Lombardi v. Regan, 341 F. Supp. 718 (S.D.N.Y. 1972)

US District Court for the Southern District of New York - 341 F. Supp. 718 (S.D.N.Y. 1972)
April 4, 1972

341 F. Supp. 718 (1972)

In the Matter of the Application of Carmine LOMBARDI, Plaintiff,
Paul J. REGAN (Chairman of the Parole Board) et al., Defendants.

No. 71 Civ. 3570.

United States District Court, S. D. New York.

April 4, 1972.

*719 Carmine Lombardi, pro se.

Louis J. Lefkowitz, Atty. Gen., State of New York, for defendants by Irving L. Rollins, New York City, of counsel.

GURFEIN, District Judge.

Carmine Lombardi, the plaintiff, received a sentence of five to ten years on November 4, 1964 upon a conviction for grand larceny, first degree. He was paroled on December 23, 1969.

On April 16, 1970, as a result of information indicating that the plaintiff had violated the conditions of his parole, a Senior Parole Officer issued a Violation of Parole Warrant. The next day Lombardi was arrested at his home and sent to Long Island City Prison.

The violation of parole report charged Lombardi with driving a car without a license, making false reports to his parole officer concerning his employment *720 and residence, and violating a specific instruction of his parole officer which prohibited the plaintiff from establishing his own business. On June 11, 1970 a Parole Commissioner declared Lombardi delinquent[1] and ordered him to be returned to Ossining Correctional Facility.

Then, on August 4, 1970 a Parole Board panel of three revoked Lombardi's parole. However, he appeared without counsel. In 1971, the New York Court of Appeals ruled that there was a constitutional requirement of counsel at such revocation proceedings. People ex rel. Menechino v. Warden, 27 N.Y.2d 376, 318 N.Y.S.2d 449, 267 N.E.2d 238 (1971). Accordingly, a new revocation hearing was ordered for Lombardi, upon his application for a writ of habeas corpus. People ex rel. Lombardi v. Casscles, Indictment No. 2032/63 (July 2, 1971 Westchester County Sup.Ct.). This rehearing was eventually held on December 1, 1971, though apparently not in a manner satisfactory to the plaintiff.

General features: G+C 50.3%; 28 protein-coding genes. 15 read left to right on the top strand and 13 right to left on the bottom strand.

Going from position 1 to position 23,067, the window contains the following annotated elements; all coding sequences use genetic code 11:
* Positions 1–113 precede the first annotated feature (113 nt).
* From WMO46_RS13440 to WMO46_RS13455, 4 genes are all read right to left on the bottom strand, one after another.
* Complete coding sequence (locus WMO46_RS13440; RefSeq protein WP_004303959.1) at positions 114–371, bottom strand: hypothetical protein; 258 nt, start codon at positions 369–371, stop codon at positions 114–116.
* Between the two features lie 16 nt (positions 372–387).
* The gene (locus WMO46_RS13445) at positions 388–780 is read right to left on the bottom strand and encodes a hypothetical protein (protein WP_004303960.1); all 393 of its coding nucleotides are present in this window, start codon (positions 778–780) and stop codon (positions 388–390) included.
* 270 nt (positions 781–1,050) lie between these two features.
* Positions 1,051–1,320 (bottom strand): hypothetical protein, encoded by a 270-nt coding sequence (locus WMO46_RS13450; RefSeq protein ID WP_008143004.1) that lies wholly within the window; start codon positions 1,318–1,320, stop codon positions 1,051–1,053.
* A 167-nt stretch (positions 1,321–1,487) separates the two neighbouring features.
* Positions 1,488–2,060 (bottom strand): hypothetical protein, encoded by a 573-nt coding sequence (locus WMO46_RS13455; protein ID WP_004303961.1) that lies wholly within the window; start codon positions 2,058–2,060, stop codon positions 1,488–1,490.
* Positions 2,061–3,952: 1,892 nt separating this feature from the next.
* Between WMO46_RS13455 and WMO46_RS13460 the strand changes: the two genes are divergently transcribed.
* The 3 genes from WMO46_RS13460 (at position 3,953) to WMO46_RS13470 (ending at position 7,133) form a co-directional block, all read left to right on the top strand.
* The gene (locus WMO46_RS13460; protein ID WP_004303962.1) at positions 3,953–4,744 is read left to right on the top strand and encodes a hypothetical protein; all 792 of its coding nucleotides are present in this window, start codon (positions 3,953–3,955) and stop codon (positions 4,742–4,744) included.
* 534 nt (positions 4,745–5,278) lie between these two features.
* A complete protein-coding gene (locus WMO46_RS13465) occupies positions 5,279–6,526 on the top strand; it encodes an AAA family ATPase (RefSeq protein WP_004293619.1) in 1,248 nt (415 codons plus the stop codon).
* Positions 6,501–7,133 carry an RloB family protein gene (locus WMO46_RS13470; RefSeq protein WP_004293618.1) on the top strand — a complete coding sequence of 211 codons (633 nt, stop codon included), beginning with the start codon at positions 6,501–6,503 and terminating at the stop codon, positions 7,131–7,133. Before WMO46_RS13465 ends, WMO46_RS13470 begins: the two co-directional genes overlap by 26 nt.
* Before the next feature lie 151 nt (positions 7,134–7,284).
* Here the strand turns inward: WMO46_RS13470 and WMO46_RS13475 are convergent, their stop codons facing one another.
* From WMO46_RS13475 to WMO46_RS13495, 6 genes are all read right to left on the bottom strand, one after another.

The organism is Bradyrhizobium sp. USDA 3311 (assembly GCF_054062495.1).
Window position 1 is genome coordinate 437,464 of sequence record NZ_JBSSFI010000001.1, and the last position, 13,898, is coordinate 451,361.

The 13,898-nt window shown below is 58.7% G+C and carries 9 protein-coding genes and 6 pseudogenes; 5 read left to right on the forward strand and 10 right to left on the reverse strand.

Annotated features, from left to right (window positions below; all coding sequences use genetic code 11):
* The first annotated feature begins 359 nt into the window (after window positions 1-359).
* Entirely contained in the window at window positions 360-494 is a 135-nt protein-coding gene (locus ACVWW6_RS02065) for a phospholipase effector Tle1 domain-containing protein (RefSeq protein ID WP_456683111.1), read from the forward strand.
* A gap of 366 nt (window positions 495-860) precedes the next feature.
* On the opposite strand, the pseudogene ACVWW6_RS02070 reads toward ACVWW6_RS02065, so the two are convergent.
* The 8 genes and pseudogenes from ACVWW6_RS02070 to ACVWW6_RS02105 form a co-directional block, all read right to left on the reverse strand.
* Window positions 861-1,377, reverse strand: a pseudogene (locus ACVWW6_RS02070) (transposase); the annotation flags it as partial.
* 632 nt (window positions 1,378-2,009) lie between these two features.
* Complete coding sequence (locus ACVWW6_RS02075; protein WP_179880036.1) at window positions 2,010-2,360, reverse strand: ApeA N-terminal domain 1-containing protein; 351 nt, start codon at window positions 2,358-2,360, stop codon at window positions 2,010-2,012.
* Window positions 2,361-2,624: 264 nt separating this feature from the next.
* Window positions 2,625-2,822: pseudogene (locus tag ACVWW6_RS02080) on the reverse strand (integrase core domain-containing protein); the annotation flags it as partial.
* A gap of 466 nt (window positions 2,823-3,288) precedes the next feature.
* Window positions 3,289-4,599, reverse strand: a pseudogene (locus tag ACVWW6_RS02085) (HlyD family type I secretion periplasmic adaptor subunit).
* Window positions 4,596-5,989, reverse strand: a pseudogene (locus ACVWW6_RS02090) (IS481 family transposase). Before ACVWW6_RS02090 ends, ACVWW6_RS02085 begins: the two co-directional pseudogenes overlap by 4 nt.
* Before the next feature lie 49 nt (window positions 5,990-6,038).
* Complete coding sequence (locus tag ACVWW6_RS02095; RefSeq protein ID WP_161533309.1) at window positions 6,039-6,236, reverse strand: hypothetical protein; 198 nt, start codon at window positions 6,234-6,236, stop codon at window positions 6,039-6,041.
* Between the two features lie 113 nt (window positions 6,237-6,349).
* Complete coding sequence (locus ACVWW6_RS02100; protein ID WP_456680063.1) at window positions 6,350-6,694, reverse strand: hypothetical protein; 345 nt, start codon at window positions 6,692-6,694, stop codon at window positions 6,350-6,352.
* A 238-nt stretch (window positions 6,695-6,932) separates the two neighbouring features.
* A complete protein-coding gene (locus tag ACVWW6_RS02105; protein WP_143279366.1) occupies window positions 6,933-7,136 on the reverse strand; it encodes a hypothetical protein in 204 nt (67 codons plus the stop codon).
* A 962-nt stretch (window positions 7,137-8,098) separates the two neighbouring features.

This series of events prompted the instant action, brought in forma pauperis and pro se on August 11, 1971 against seven State officials. The claim is alleged to be under 42 U.S.C. §§ 1983 & 1985, with jurisdiction based on 28 U.S. C. §§ 1331 & 1343.

The long, rambling complaint alleges numerous due process and equal protection violations in connection with his original conviction in 1964 and his parole revocation in 1970. The principal allegations, however, are: (1) that the defendant State officials acted in bad faith by misrepresenting facts and editing reports, apparently in connection with this lawsuit; (2) that the defendants discriminated against him because of his Italian extraction; (3) that certain parole officers illegally entered and searched his home on April 17, 1970, and seized, opened and stole his mail on that occasion; and (4) that the defendants conspired to deny him a meaningful parole revocation hearing.

On the basis of this complaint, Lombardi seeks, inter alia: (1) injunctive relief against the execution and enforcement of New York Correction Law, McKinney's Consol.Laws, c. 43, § 216 because of its alleged unconstitutional vagueness;[2] (2) mandamus to compel his prosecution for operating a motor vehicle without a license; (3) compensatory and punitive damages of $315,000.[3]